An in-game world editing plugin to manipulate blocks

What does the plugin do?

WorldEdit is an in-game world editing plugin. You can select areas, fill them in with a block (or multiple types of blocks), save the area as a schematic, and more.


Download the latest version for your Minecraft version (e.g. if your server is 1.16.2, download the latest one compatible with 1.16.2). Drop it in your plugins folder. Turn on or restart the server, and it should be working! If you need help installing plugins, check How to install plugins.


There are many commands in WorldEdit. This doc will go over a few simple ones, but if you want to learn more, consult WorldEdit's Wiki.

//wand and //pos

Running the command //wand in-game will give you a wooden axe. You can use this to make area selections by left clicking on a block to set pos1, and right clicking on a block to set pos2. If you don't have a block to click on, you can run //pos1 and //pos2 in each position to make selections in the air.

//set and //walls

You can run the command //set [block] to fill your selection entirely with that one block. You can also run //set [block],[another block] to fill 50% of the selection with the first block, and the other 50% with the second block. You can, of course, create more complicated patterns (like setting percentages of blocks), but for that, you should consult the Wiki. //walls [block] will build the four sides of your selection out of that block or pattern, and it uses the same syntax as //set.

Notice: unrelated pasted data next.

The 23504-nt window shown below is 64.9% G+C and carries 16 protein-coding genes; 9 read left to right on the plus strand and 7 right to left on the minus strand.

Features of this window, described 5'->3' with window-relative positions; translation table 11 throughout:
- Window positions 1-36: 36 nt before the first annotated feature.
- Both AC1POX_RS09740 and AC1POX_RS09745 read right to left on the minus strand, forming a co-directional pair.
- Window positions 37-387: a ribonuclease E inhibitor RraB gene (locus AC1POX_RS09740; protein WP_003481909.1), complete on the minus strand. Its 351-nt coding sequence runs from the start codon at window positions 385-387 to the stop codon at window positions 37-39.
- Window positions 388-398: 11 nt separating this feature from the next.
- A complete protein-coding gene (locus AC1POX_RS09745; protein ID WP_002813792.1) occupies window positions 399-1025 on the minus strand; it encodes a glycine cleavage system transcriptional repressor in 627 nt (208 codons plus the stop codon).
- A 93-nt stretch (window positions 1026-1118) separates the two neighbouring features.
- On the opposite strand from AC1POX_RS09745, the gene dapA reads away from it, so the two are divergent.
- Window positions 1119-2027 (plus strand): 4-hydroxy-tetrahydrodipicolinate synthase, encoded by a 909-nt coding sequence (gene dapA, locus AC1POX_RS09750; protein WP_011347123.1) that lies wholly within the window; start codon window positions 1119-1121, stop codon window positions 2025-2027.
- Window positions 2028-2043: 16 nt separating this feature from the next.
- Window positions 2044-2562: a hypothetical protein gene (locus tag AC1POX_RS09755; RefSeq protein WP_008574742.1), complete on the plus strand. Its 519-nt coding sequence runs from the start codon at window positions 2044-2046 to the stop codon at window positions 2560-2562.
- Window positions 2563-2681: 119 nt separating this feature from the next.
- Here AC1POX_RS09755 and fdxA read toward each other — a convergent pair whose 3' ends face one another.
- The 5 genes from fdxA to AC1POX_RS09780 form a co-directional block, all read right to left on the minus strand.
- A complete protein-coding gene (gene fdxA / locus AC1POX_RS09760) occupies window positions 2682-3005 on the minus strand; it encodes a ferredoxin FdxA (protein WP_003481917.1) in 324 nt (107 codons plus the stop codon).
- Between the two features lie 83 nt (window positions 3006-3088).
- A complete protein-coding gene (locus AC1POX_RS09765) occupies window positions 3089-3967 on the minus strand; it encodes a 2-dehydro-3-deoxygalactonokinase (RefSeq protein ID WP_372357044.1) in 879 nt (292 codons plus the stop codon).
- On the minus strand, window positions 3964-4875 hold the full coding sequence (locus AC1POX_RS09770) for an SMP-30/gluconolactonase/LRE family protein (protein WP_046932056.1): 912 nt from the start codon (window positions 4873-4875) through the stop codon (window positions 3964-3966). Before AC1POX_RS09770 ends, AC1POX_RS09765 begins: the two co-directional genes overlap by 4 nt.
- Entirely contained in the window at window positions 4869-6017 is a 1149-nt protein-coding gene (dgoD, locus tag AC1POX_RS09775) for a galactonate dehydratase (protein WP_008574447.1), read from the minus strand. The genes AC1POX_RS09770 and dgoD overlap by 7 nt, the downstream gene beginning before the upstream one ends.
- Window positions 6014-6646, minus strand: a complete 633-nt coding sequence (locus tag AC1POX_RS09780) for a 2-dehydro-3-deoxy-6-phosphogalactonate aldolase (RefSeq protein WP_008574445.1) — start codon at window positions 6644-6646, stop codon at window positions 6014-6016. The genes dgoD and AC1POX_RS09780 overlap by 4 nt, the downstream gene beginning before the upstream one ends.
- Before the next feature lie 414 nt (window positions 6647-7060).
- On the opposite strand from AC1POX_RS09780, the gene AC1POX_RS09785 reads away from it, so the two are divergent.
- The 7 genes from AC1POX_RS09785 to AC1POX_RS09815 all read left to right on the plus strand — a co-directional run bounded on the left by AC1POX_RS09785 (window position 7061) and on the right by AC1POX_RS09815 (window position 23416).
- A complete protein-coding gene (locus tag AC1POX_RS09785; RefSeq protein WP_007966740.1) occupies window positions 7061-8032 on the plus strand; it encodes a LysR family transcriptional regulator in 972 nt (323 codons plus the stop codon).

This part of the doc will go over how to make 2 shapes, spheres and cylinders. If you want to learn how to make other shapes, check out WorldEdit's Wiki.

In order to make a sphere, run //sphere [block] [radii]. This command will create a sphere out of [block] at your feet, with [radii] as the distance in blocks to each part of the shell. You can run //hsphere with the same syntax to create a hollow sphere.

If you feel like making a cylinder, run //cyl [block] [radii] [height]. This will create a solid cylinder out of [block], with [radii] as the distance to the edges and [height] as how tall it is going up from your feet. Like spheres, you can run //hcyl with the same syntax to create the same shape, but hollow.





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